Dr Fernandes and his legal counsel will be excluded from much of Monday’s proceedings and will not hear the government’s arguments relating to evidence provided by “X”.

    A former Australian military intelligence officer turned academic, Dr Fernandes has been engaged in a six-year legal struggle to secure declassification of archives relating to Indonesia’s invasion and occupation of East Timor.

    Speaking to Fairfax Media, Dr Fernandes was critical of the Attorney-General’s intervention in the proceedings.

    “The Australian Government is pursuing a secret appeal against a secret judgement about the secret evidence of a secret witness. This goes against the English tradition of fairness from which our legal system springs,” Dr Fernandes said.

    “Why compromise on those principles, just to protect a group of ageing war criminals in Indonesia?”

    The appeal will be heard in Canberra by Federal Court Chief Justice James Allsop, Justice Geoffrey Flick and Justice Michael Wigney.

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  • Princes Highway ‘death traps’: NRMA calls for safety upgrade to continue in a ‘tale of two roads’

    Date: 2019.04.16 | Category: 苏州美甲美睫培训学校 | Response: 0

    The NRMA is calling for safety upgrades on the Princes Highway to continue. Upgrades to sections of the highway have produced a 90 per cent drop in the number of car crashes. Photo: Christopher ChanSafety upgrades to sections of the Princes Highway have produced a 90 per cent drop in the number of car crashes causing injury, according to a major review by the state’s motoring lobby.

    But the NRMA study also exposes the lack of improvement and the continuing risk of driving on vast stretches of the south coast highway where governments have not spent money upgrading the road.

    The NRMA’s latest review of the Princes Highway, covering almost 430 kilometres from Dapto to the Victorian border, tells “a tale of two roads”.

    In the most heavily trafficked section of the highway, north of Jervis Bay, the number of road accidents has dropped dramatically following a number of major road upgrades and widening programs.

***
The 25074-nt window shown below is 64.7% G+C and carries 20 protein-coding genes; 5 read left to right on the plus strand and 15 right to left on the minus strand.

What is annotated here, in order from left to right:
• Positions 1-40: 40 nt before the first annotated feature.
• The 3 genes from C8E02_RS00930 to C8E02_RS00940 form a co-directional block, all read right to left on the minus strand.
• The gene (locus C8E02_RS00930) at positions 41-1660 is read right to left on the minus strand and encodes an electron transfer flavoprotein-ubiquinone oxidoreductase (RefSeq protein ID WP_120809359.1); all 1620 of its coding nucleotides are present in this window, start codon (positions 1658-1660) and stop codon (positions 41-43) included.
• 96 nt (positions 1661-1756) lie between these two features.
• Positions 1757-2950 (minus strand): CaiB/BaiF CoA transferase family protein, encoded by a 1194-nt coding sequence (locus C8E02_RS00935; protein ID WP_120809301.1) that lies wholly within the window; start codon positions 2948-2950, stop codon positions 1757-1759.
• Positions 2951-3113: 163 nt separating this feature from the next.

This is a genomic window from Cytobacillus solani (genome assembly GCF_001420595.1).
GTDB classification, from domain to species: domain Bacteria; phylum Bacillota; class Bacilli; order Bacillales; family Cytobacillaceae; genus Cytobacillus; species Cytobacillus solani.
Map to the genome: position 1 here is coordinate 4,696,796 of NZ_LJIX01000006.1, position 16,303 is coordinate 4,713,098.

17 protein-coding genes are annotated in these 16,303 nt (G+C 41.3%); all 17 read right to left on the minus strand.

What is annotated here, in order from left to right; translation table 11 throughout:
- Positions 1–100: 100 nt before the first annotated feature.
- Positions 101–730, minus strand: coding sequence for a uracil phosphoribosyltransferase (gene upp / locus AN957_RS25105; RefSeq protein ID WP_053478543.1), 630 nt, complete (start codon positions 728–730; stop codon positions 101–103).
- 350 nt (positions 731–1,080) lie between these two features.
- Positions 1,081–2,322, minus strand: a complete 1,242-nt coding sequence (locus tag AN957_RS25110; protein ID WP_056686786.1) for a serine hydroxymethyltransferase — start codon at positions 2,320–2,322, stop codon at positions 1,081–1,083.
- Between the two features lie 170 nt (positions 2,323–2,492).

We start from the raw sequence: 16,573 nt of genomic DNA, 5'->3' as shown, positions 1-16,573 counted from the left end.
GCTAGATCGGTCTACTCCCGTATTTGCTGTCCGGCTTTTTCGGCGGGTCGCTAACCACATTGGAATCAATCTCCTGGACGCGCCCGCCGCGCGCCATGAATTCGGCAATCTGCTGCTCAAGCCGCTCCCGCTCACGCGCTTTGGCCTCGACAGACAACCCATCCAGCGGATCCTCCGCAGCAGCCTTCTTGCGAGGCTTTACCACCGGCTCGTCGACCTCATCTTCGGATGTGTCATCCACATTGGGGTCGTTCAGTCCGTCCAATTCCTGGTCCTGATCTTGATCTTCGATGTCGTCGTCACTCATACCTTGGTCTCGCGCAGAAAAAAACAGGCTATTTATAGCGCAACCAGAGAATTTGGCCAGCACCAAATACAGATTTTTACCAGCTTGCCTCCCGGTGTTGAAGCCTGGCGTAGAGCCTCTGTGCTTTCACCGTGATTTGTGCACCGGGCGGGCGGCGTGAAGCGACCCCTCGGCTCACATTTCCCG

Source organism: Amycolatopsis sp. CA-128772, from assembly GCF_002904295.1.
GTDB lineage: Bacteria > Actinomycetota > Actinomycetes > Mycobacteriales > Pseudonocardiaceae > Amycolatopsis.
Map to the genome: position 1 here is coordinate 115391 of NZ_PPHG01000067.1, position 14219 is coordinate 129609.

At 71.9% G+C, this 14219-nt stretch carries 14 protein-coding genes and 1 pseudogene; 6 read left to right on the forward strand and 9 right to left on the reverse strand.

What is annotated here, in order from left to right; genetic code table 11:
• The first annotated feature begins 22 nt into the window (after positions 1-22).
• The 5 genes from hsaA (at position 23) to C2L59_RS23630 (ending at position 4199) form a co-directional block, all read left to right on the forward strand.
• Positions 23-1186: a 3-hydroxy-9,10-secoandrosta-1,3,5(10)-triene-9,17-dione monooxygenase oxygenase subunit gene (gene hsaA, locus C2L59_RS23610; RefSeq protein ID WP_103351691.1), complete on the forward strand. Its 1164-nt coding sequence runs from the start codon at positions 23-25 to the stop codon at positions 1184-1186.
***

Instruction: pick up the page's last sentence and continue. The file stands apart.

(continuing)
In the five years to the end of 2012, for instance, the upgrade to a dual-carriageway highway between Oak Flats and Kiama coincided with 48 fewer casualty crashes on that stretch compared to the previous five years before.

    However, further south the risk of driving on the Princes Highway has increased in recent years according to the NRMA due to an overall increase in traffic volumes.

    “South of Jervis Bay road, the Princes Highway remains to a large extent a death trap,” NRMA local director Alan Evans said in the report.

    “Tragically, 45 people died and a further 1401 were injured on the Princes Highway over the five year period 2008-2012. Already this year, eight people have lost their lives.”

    The NRMA is calling on the installation of more wire rope barriers along southern sections of the coastal highway. These barriers, used widely in Victoria, are controversial among some motorcyclists who say they present a major safety risk.

    But the NRMA argues wire rope fencing, which has already been installed on some sections of the Princes Highway, could reduce by around 60 per cent the number of crashes causing injury. While reviewing the road, the NRMA’s team saw two cars in 24 hours that had crashed into wire rope barriers and averted serious injury.

    Roads and Maritime Services is planning or tendering for an extensive range of works on the highway north of Jervis Bay. It is exhibiting designs of a bypass of Albion Park, though has not set a time for construction to start. The Gerringong upgrade should be finished next year and construction is slated to start early next year on the Foxground and Berry bypass.